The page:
THE Government privately opposed European enlargement four years after the state ended a 12-year battle to become a member.
A Department of Foreign Affairs memo, approved by the Government in December 1977, argued expansion would stifle the country’s economic interests.
Ireland, which joined the European Economic Community (EEC) in 1973, was weighing up whether to back applications from Greece, Portugal and Spain.
“It is unlikely that enlargement would bring to Ireland any significant balancing economic or tactical benefits. The conclusions of an inter-departmental study of the question show that enlargement would in many respects be directly detrimental to the economic and financial interests of Ireland,” the document states.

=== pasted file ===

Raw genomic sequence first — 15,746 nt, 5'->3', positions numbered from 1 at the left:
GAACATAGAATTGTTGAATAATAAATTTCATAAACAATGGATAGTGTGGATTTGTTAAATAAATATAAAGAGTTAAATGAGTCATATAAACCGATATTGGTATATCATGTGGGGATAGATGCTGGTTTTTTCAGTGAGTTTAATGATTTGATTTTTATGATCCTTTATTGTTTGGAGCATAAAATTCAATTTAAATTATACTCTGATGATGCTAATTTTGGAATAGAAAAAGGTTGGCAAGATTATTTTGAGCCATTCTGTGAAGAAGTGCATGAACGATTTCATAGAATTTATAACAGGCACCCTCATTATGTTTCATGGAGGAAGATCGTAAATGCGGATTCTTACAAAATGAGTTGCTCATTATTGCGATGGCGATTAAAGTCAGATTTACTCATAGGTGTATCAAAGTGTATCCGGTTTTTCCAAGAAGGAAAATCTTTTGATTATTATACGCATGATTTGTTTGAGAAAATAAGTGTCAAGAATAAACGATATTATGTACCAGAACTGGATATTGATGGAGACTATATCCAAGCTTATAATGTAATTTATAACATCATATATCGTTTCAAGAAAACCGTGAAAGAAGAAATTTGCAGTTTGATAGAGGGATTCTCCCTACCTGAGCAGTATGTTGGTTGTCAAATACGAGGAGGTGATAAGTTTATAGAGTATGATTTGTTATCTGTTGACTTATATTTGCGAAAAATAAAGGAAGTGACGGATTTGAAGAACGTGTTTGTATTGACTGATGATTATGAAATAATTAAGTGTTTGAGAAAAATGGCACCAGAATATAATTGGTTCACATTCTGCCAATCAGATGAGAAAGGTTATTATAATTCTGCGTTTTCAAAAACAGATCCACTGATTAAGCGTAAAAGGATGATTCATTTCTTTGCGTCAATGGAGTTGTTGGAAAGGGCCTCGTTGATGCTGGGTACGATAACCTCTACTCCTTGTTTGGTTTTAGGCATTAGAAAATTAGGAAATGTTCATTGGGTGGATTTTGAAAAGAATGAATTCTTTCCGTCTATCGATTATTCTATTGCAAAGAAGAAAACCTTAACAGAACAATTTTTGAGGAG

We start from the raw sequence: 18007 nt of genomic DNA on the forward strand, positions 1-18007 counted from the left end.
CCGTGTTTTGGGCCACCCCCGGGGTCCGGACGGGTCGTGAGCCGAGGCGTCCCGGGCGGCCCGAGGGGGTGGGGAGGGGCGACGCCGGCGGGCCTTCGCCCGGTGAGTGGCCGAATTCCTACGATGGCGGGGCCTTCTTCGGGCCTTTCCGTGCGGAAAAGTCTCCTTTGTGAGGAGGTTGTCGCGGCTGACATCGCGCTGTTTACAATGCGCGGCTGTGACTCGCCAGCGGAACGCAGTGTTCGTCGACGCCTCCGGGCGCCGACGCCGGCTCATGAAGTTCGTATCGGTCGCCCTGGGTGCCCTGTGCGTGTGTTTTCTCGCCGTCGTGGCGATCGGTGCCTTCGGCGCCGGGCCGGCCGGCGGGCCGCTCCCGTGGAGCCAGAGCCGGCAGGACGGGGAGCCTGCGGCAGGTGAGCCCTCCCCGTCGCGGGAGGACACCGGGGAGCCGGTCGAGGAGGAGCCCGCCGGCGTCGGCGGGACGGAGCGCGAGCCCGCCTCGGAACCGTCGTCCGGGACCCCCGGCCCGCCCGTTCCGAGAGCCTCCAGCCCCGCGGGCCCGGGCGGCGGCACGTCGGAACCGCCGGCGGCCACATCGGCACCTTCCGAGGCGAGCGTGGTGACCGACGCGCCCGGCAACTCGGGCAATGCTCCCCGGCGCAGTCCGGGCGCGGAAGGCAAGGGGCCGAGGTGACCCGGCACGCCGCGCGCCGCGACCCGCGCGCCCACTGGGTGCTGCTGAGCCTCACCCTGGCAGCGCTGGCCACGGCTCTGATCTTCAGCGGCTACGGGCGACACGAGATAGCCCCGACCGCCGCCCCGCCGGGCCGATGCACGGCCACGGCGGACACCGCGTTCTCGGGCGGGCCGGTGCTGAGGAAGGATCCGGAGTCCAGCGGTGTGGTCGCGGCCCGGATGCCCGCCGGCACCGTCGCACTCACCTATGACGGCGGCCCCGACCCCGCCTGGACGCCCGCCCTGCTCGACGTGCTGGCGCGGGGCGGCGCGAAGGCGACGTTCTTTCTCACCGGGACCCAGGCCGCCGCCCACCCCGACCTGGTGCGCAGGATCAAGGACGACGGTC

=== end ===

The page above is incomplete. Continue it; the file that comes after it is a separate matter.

Ireland’s first EEC application came in July 1961 but was shot down weeks later.
A second attempt was thwarted in 1967 by French President Charles de Gaulle.
But in 1969, de Gaulle’s successor, George Pompidou, promised not oppose British or Irish membership and both joined in 1973.
The study argued enlargement could see funds diverted away from Ireland, see certain agriculture policies threatened and weaken our influence. But it said Ireland would be unable to publicly oppose enlargement.
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